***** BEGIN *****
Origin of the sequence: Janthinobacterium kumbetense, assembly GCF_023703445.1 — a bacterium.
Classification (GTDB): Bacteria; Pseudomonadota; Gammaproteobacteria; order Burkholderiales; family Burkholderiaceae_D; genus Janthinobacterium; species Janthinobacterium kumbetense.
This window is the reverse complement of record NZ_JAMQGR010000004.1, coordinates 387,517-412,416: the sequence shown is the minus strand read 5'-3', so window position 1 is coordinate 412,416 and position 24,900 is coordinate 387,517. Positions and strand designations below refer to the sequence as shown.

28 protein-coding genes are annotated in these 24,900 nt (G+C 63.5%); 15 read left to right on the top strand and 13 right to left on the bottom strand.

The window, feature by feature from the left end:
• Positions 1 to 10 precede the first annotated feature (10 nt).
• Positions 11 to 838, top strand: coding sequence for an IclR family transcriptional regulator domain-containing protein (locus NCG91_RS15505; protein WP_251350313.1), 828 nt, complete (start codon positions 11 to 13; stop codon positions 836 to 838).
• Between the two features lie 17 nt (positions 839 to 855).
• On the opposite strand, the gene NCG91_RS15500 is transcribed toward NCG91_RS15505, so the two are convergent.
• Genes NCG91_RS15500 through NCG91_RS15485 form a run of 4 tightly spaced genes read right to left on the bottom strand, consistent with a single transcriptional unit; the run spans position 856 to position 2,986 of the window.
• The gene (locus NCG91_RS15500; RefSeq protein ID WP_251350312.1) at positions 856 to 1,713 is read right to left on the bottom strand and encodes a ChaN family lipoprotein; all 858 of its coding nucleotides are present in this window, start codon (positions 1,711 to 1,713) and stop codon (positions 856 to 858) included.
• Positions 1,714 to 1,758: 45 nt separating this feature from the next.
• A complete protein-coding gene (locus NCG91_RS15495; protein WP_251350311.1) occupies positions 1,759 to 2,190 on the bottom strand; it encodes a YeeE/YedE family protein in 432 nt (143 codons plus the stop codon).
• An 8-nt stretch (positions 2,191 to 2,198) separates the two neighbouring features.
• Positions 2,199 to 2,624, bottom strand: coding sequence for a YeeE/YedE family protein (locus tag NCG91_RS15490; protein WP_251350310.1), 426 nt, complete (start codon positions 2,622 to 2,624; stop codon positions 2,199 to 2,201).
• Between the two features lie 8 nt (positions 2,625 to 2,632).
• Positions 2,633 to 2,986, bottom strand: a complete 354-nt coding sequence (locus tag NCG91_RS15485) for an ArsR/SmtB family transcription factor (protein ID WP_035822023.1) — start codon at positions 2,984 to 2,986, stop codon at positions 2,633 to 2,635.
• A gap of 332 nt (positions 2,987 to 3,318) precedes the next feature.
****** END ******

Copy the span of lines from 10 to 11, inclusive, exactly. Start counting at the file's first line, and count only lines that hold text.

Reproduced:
• Genes NCG91_RS15500 through NCG91_RS15485 form a run of 4 tightly spaced genes read right to left on the bottom strand, consistent with a single transcriptional unit; the run spans position 856 to position 2,986 of the window.
• The gene (locus NCG91_RS15500; RefSeq protein ID WP_251350312.1) at positions 856 to 1,713 is read right to left on the bottom strand and encodes a ChaN family lipoprotein; all 858 of its coding nucleotides are present in this window, start codon (positions 1,711 to 1,713) and stop codon (positions 856 to 858) included.